The Doria did finally capsize and sink, but only ten hours later, after other ships and helicopters were able to come and take off nearly everybody not initially killed in the collision.



Jack used to have a bit of thinking fluid, and say that if a Stockholm ever hits a new cruise ship, they won't have long before the cruise ship heels all the way over, and takes most of the passengers down with her.

Jack died in his sleep when he was nearly 90, and didn't live to see his prediction come true, that cruise ships were built with too shallow drafts and too many decks, and someday one would capsize and be the worst peacetime maritime disaster.

Let's hope we never live to see it.

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 Post subject: Re: Have cruise ships grown too big for safety?
PostPosted: Wed Jun 13, 2018 2:46 pm 
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I know a few guys like that too. It would be a lot less colorful world without them, I’ll admit.


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 Post subject: Re: Have cruise ships grown too big for safety?
PostPosted: Wed Jun 13, 2018 3:13 pm 
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I have been on ~15 cruises; always get a balcony room and prefer the smaller ships with older crowds like Holland America. You will never catch me on one with 6000+ passengers and about as many crew. And yes, several have been severely damaged by rogue waves - just the chance you take; no different than crossing the street as to the odds.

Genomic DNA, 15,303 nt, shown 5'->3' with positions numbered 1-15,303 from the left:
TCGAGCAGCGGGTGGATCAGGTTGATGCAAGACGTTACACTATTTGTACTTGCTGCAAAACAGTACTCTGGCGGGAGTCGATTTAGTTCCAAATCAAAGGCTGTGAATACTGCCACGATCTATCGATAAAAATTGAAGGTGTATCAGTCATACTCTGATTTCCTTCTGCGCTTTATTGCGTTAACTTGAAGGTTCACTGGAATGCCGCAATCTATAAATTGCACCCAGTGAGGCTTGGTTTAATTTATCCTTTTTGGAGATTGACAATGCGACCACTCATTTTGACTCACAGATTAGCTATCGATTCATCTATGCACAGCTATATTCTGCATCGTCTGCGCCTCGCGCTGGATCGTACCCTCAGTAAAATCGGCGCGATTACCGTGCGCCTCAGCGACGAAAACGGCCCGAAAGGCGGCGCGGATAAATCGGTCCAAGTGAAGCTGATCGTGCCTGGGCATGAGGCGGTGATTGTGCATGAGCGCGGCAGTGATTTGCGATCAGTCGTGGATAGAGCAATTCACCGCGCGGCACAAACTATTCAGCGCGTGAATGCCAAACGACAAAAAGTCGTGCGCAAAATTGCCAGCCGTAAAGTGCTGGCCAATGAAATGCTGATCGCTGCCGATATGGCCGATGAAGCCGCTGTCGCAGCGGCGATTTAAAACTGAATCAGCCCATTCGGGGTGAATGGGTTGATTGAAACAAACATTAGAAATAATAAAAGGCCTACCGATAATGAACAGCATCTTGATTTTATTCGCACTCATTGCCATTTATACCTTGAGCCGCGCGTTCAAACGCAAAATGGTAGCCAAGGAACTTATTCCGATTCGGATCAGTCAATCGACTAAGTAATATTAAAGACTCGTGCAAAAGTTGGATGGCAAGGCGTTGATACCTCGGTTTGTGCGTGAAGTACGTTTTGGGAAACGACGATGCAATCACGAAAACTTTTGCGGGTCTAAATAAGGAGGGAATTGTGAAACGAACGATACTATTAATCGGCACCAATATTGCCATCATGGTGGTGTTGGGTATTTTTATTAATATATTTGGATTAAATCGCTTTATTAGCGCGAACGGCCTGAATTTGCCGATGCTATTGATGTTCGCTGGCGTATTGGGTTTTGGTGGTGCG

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 Post subject: Re: Have cruise ships grown too big for safety?
PostPosted: Wed Jun 13, 2018 5:00 pm 
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Jack was a sheer genius, and capable of truly original thought.

He invented several gadgets, and made a good living from selling the wire marker balls that we see on the wires at the end of every airport runway, over every navigable river, and at all the heliports, and other places where pilots cannot see the wires, and there’s a good chance they’ll be low enough to hit one.

But his life’s pleasures were cigars, booze, women, big cars, all boats and ships, all airplanes, history, and philosophy.

Jack used to say that it flies, floats, or fxxxs a man is better off renting than owning, but he was unable to follow that sage wisdom, himself.

He could rattle off the names of all the great maritime disasters, including the capsizing of great ships, from the Mary Rose and HMS Captain, to the SS Eastland in Chicago in 1915.

https://www.historicmysteries.com/sinking-mary-rose/

https://en.m.wikipedia.org/wiki/HMS_Captain_(1869)

http://www.eastlanddisaster.org/history/what-happened

When a ship heels over so far, they keep on going over.

And every ship’s architect has always thought, their ship would not capsize.

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 Post subject: Re: Have cruise ships grown too big for safety?
PostPosted: Wed Jun 13, 2018 5:17 pm 
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oneounceload wrote:
I have been on ~15 cruises; always get a balcony room and prefer the smaller ships with older crowds like Holland America. You will never catch me on one with 6000+ passengers and about as many crew. And yes, several have been severely damaged by rogue waves - just the chance you take; no different than crossing the street as to the odds.

Agreed, We prefer the smaller ships mostly do to the service. Mid Ship and Balcony. You learn not to cruise during spring break but our Christmas cruise was beautiful. We were closing in on 15 cruises when the wife was diagnosed with cancer. Been off the water for 5 years. Hoping next year we can celebrate our 25th at sea. Still have to get some things taken care of.

You have to have an open mind and want to enjoy.


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 Post subject: Re: Have cruise ships grown too big for safety?
PostPosted: Wed Jun 13, 2018 7:55 pm